Art Ward was a man saved, developed, and used by God. As a young unmarried man with no religious upbringing, he had heard about the gospel from his future father-in-law but had no regard for it. After a motorcycle accident at Mt. Rushmore, South Dakota, he thought if there was anything to this thing of being saved, he was going to pursue it.
Honoring a Faithful Man
He was encouraged by Mrs. Steven Mick to attend the gospel meeting at Blue River, WI. This was my first recollection of Arthur. It was apparent he was deeply interested in eternal things. He was saved several days later at a factory in Boscobel, WI, on July 26, 1974. Art made great strides from the beginning of his Christian life. With marriage to Marlene, children, and an occupation, he proved a longing for a deep knowledge of God and of the Scriptures. It became apparent he had a gift to preach the gospel. Being a plumber and then self-employed in the log and lumber business, he took available time to be involved in several gospel series before he was commended to full-time work in 1989. When I heard of the tragic passing of Art on Oct. 29, 2005, the words of Nehemiah 7:2 came to mind, “He was a faithful man, and feared God above many.” He coupled faithfulness to the Lord with evident love for the Lord Jesus. His intelligent worship testified to this. He was faithful to his beloved wife Marlene and his five children and their spouses, who all profess faith in Christ.
He will be greatly missed by many believers in the United States and Canada. In a good measure, like the Apostle Paul, he had a care for the assemblies gathered to the Lord’s name. His ministry was given out of a deep burden; he wanted what was right for God’s people. His greatest love in the service for God was soul-winning. He labored with at least 28 different brethren. While he was often asked to assemblies for meetings and loved to go to them, he had a great interest in new places. His recurring question was, “Has the gospel been faithfully preached in this locality?” I count it a great privilege to have labored with Art in 25 gospel series of which 4 were in Gospel Halls. It was not below his dignity to find an old building and make preparations for meetings. As an evangelist, he always felt he had failed if he had not invited people to come and hear the gospel preached. His door-to-door work was a great source of joy and encouragement to him, especially when he could detect a favorable response by a searching soul. Ironically, rather than attending a Bible conference on the day the Lord took him home, he had planned to visit an unsaved man who didn’t have long to live. Many among those at the visitation and among the 650 who attended the funeral expressed appreciation for Art’s personal involvement in their lives.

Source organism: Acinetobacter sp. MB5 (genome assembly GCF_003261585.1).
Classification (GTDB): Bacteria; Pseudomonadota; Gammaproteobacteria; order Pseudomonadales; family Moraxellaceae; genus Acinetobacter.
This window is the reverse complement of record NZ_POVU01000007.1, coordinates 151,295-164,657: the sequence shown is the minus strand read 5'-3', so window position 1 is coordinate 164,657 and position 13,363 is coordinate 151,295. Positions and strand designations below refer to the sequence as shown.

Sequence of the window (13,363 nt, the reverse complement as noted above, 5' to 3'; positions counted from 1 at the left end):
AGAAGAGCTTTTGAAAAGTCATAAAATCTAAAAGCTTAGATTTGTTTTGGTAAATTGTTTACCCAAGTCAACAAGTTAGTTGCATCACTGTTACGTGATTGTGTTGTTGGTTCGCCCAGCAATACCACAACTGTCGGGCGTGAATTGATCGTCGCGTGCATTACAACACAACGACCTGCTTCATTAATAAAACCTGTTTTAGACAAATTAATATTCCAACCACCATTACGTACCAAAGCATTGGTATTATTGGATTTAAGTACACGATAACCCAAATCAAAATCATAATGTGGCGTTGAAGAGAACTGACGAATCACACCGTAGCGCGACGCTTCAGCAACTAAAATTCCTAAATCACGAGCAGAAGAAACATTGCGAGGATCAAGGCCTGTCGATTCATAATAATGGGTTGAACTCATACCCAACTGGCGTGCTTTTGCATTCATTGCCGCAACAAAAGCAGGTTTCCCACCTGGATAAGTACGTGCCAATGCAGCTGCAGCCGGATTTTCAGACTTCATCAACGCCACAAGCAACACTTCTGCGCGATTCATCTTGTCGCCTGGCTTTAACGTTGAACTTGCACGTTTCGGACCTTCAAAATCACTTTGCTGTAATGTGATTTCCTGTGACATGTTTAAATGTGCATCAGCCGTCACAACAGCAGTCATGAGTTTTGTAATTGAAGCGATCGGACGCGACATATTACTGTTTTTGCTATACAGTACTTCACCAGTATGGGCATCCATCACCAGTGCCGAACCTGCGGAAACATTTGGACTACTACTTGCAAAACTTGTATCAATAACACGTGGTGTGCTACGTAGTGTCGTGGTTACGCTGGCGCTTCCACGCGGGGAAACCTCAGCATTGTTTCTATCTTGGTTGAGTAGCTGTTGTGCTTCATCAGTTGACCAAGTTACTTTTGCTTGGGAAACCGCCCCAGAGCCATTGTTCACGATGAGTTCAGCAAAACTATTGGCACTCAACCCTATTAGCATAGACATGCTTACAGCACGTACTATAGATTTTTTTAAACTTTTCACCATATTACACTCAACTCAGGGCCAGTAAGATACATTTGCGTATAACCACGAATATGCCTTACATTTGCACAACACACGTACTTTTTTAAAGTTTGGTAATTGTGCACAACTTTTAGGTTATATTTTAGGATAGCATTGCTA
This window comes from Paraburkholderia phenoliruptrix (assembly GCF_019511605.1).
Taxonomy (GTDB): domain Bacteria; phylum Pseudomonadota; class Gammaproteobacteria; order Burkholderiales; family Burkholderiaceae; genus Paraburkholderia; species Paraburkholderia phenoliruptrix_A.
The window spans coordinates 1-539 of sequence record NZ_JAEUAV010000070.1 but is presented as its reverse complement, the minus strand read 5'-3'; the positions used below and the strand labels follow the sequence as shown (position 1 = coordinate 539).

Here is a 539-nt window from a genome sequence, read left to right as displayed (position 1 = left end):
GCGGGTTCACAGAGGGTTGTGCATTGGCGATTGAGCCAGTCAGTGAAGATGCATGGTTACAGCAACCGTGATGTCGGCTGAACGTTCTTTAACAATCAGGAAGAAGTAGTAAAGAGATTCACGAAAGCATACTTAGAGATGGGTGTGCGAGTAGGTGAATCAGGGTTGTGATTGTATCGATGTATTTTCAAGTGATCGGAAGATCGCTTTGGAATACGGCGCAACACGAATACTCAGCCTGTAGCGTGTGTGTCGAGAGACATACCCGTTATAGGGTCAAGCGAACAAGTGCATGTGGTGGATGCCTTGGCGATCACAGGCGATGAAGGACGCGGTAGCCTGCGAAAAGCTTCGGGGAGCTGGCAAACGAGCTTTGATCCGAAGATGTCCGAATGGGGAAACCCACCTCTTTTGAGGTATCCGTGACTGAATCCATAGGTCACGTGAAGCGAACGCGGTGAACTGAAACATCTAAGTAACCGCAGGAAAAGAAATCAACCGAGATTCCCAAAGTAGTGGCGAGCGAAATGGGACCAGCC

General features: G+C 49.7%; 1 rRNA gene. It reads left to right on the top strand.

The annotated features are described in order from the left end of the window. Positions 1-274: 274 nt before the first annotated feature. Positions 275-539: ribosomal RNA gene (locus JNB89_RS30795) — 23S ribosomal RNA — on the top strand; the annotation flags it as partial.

That God saved Art out of a large family in which no one was saved is an evidence of wonderful grace. That all in that family remain unsaved today is cause for prayer. His five siblings listened with respect at the funeral, which I had the privilege of sharing with Paul Aspenson and Mark VanDerHart. Joel Portman gave a word at the grave. We bid a temporary farewell to a faithful gospel worker and true friend as we await our Lord’s return.